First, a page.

Faulkner and the Native South

Faulkner and the Native South

Jay Watson, Annette Trefzer, and James G., Jr. Thomas

Print publication date: 2020

ISBN: 9781496818096

Publisher: University Press of Mississippi

Abstract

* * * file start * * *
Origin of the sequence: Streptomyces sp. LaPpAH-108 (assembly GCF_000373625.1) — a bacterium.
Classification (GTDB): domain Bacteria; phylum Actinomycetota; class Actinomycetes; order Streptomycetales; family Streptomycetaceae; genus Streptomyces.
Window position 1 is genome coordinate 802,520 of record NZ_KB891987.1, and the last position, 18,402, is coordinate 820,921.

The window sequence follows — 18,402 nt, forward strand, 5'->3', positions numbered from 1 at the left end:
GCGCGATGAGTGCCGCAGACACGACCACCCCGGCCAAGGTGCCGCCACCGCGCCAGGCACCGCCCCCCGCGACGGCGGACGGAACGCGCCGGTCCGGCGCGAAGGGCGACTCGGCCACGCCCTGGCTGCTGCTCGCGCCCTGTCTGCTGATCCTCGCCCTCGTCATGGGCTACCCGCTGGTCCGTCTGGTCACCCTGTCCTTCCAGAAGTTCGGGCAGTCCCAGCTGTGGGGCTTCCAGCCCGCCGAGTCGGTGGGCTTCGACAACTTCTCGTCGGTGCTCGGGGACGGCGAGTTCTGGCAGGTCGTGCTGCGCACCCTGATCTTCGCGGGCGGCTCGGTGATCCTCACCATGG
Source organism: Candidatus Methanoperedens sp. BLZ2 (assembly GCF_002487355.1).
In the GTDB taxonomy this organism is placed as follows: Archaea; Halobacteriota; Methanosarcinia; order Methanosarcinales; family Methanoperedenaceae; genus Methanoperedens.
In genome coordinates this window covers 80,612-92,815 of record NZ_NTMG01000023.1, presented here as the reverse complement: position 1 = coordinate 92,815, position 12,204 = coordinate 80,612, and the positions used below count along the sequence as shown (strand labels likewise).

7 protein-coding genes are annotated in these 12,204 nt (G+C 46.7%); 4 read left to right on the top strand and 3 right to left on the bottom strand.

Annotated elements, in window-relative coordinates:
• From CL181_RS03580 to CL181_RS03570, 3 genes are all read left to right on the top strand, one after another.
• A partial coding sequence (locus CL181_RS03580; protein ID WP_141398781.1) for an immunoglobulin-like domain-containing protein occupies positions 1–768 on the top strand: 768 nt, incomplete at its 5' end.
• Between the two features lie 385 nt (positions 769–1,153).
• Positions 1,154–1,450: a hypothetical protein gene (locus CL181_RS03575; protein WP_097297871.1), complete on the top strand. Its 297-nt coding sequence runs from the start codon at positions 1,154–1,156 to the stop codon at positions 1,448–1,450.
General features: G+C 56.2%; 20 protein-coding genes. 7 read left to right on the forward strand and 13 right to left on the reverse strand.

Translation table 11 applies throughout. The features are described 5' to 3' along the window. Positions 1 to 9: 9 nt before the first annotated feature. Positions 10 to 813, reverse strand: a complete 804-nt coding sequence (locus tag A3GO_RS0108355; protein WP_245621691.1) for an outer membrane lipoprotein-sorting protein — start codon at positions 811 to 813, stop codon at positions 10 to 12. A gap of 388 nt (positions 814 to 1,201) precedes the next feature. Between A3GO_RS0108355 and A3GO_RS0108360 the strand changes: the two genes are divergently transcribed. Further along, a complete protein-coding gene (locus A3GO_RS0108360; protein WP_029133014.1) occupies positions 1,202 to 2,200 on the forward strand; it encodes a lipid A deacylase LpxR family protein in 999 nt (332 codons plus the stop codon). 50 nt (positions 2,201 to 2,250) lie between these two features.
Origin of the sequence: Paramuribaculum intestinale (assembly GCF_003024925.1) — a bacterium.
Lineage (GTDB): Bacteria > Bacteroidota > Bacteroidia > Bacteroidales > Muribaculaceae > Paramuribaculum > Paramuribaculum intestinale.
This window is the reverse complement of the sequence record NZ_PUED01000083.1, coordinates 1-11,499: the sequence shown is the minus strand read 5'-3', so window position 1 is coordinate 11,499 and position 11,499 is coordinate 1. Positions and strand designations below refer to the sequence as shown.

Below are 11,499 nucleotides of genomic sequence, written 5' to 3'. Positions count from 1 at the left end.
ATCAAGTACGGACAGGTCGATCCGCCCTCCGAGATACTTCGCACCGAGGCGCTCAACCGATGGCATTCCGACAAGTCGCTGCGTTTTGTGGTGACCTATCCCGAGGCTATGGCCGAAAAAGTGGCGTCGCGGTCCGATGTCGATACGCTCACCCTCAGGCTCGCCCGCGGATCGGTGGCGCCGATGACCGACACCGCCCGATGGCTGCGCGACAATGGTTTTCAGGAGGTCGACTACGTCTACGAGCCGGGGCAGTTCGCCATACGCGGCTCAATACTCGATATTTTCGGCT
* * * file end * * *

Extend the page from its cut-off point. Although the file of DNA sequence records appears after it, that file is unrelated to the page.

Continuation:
With the rise of new scholarly paradigms in the study of Native American histories and cultures, and the emergence of the Native South as a key concept in US southern studies, the time is more than ripe for a critical reassessment of Native sites, characters, communities, customs, narratives, ways of knowing, and other indigenous elements in the writings of William Faulkner—and of Faulkner’s significance for Native American writers, artists, and intellectuals. From new insights into the Chickasaw sources and far-reaching implications of Faulkner’s fictional place-name “Yoknapatawpha,” to discussions that reveal the potential for indigenous land-, family-, and story-based worldviews to deepen understanding of Faulkner’s fiction (including but not limited to the novels and stories he devoted explicitly to Indian topics), the eleven essays of this volume take the critical analysis of Faulkner’s Native South and the Native South’s Faulkner beyond no-longer generative assessments of the historical accuracy of his Native representations or the colonial hybridity of his Indian characters, turning instead to indigenous intellectual culture for new models, problems, and questions to bring to Faulkner studies. Along the way, readers are treated to illuminating comparisons between Faulkner’s writings and the work of a number of Native American authors, filmmakers, tribal leaders, and historical figures. Faulkner and the Native South brings together Native and non-Native scholars in a stimulating and often surprising critical dialogue about the indigenous wellsprings of Faulkner’s creative energies and about Faulkner’s own complicated presence in Native American literary history.